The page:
2017-02-22 / Front Page

LIC Partnership Breakfast Discusses Transfer of Business Ownership

By Thomas Cogan

At the Long Island City Partnership’s first breakfast meeting of the year the meeting moderator had a statistic of great interest, given the day’s topic, Transfer of Business Ownership.  On average, she said, a business is sold once every three years.  Talking about the sales of closely-held or family-owned businesses was a panel of five, including three who came from family businesses that were sold.  The other two have much experience with family-owned businesses and have dealt with families’ inward focus and inclination toward equality rather than the dispassionate evaluation of merit.  That and many other considerations, notably the advantages and perils of having not only the business but also its real estate, were taken up.  
The meeting moderator was Lidija Nikolic, marketing manager, Brooklyn, Queens and Long Island for Bank of America Merrill Lynch.  Speaking from left to right on the panel were Joseph J. Ferrara of Ferrara Brothers LLC; Bonnie Canner-Preiser of Cardinal Industries; Edward Rosenfeld of ITAC; Louis Vlahos of Farrell Fritz; and Mitchell Drossman of U.S. Trust.  Three of the five panelists, namely Ferrara, Canner-Preiser and Rosenfeld, worked in family-owned businesses, all as second-generation members.


 In 1986, Joseph Ferrara joined Ferrara Bros., a concrete manufacturer founded in 1969.  When the company was in its mid-forties he was interested in expanding it but found obtaining bank loans an onerous task and instead sought a merger.  He found it in April 2015, with the publicly-traded U.S. Concrete. The following year, the merged company purchased four other companies, and its stock value doubled.  Ferrara remarked that the resultant company is the General Motors of concrete.  As vice president and general manager of Ferrara Bros. LLC, he is also responsible for strategic development, marketing and industry/government relations for the New York city division of U.S. Concrete.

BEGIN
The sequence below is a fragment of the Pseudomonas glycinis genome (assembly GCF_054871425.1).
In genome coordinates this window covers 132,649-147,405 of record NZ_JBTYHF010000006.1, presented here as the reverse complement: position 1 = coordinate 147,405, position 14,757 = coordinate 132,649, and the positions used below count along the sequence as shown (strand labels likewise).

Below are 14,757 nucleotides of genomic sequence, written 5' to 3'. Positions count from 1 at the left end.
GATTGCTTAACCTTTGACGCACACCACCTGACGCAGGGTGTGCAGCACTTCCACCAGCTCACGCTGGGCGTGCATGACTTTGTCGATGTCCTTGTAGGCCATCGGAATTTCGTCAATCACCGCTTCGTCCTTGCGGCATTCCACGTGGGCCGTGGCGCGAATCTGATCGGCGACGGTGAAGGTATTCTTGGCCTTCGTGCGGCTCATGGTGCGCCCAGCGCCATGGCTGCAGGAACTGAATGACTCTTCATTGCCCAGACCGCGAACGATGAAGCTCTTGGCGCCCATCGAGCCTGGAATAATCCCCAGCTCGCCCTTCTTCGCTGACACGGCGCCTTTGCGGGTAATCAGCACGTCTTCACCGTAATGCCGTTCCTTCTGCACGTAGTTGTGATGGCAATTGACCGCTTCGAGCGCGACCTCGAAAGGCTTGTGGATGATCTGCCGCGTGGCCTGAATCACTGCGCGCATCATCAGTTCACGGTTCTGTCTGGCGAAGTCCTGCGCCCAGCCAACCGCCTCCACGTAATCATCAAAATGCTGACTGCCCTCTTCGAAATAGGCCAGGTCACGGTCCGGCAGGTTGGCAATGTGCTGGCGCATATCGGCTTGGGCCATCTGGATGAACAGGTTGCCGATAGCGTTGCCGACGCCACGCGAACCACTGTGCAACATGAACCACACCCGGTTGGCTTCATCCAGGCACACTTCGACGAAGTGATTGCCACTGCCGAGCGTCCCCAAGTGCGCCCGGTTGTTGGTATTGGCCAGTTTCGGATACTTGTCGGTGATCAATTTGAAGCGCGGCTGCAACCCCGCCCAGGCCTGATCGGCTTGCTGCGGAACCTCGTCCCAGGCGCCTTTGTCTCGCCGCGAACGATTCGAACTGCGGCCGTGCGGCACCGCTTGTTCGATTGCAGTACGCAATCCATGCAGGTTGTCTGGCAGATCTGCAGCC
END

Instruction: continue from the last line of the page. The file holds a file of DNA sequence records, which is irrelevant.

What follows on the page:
Canner-Preiser is the daughter of a Hungarian immigrant who founded Cardinal Industries, a games and puzzles manufacturer.  Before his death in 2014, her father “gifted” the company to his children.  She said he wouldn’t have approved of their selling it two years later but would be pleased that it is currently thriving.  In its history, Cardinal has worked with media licensors (American Broadcasting, Disney, Nickelodeon, Marvel).  Canner-Preiser worked in product development with them and in 2012 helped Cardinal break into the field of manufacturing and selling puzzles, soon becoming recognized as the leading maker of children’s puzzles in the United States.  Cardinal was sold in 2016 to Spin Master Ltd., a Canadian-based, publicly-traded company.  In its Cardinal Industries Division, Canner-Preiser is marketing vice president.
Edward S. Rosenfeld was for 15 years the chief executive officer of his family-owned furniture rental company, started by his father in 1968 and sold to Berkshire Hathaway Corp. over 30 years later.  In the aftermath of the sale, Rosenfeld turned to consulting for other family businesses in such matters as furniture leasing, real estate and energy management.  Since 2005 he has concentrated on closely-held business growth and transition.  In New York city he functions through ITAC, part of the Manufacturing Extension Partnership of the U.S. Department of Commerce.